I called to get more details, and was told the following.
1. Agent will pay $500.00 for the pleasure of working at Walmart
2. Agent will receive a free t -shirt that says Direct Health (really it will cost $500.00)
3. Agent must be certified to offer (3) different companies
4. Kiosk will be tagged and bannered with Direct Health signage
5. Agent must work a min of 15 hours
So, here is my question. Is this going on across the board? Or is this a "deal" my FMO is putting together?
Call me crazy, but I thought CMS prohibited agents from comparing plans?
So. 2,700 retail stores. A $500 fee per agent to set up shop there. Figure, I dunno, 10 agents per location (?) and that's $13.5 million in extra revenue per year for Wal-Mart.
OK, so that's a rounding error for WM, but still, a buck's a buck. If that was all there was to it, I wouldn't be too concerned; fair enough.
The larger concern is what sort of pressure/influence the agents are under given the circumstances. If they're all making the exact same commission/fee regardless of what policy the enrollee ends up purchasing (regardless of metal level, company, etc), then that's fine. If, however, they're receiving "spiffs" or bonuses for favoring one company over another, or a more expensive policy over another, that could be a problem and is one of the very things that I thought the ACA was supposed to help prevent from happening.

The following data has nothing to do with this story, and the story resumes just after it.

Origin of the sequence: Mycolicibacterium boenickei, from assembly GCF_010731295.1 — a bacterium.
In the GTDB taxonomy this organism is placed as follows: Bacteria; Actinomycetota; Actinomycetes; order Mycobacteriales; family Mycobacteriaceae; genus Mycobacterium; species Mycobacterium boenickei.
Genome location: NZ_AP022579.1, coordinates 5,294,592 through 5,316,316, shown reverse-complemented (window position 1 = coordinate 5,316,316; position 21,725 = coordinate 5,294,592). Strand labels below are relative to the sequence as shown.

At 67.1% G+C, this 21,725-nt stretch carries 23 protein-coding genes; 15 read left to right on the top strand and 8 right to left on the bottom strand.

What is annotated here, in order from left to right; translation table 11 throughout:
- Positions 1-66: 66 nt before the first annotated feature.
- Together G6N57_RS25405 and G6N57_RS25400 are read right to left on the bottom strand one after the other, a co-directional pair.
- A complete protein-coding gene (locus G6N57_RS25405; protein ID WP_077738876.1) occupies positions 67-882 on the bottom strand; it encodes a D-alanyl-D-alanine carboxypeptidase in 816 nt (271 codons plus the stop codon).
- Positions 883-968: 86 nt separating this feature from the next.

As for how it's actually going to work out, some of the agents themselves give some reality check opinions (a bit crudely stated, but...):
I agree. I worked last year and did ok. Nothing to write home about.
However, it was my first AEP and I thought "WHY NOT?"
I mainly said yes, to work Walmart for ACA, thinking it would be like taking candy from a baby. It wasn't. Lot's of too poor, no english, no job, no tax return folks.
Moved on to plan B really fast.
But.. it never hurts to see what is out there and weigh options.
A new agent will have a hard time "floating" money for a 6 to 7 month period, to play at Walmart. (You will begin sitting in August, to get all those SEP ACA folks)
Walmart sales are location, location, location. Blue collar town with a lot of SS only recipients are gold for MAPD's. Lots of well off retirees and ex-military, not so much. Lot of them have TriCare and Supps paid for by their former employers.
Humana told me they have 1st pick on locations. Not sure what that means.
UPDATE x2: OK, thanks again to Janet Weiner for the additional legwork! This is looking squirrellier and squirellier all the time:
@charles_gaba Seems like Walmart thing is about selling private Medicare plans (incl. suppl. drugs) more than ACA. Agents will leave in Dec.
— Janet Weiner (@weinerja) October 7, 2014
She provided me a direct link to the promo/registration website...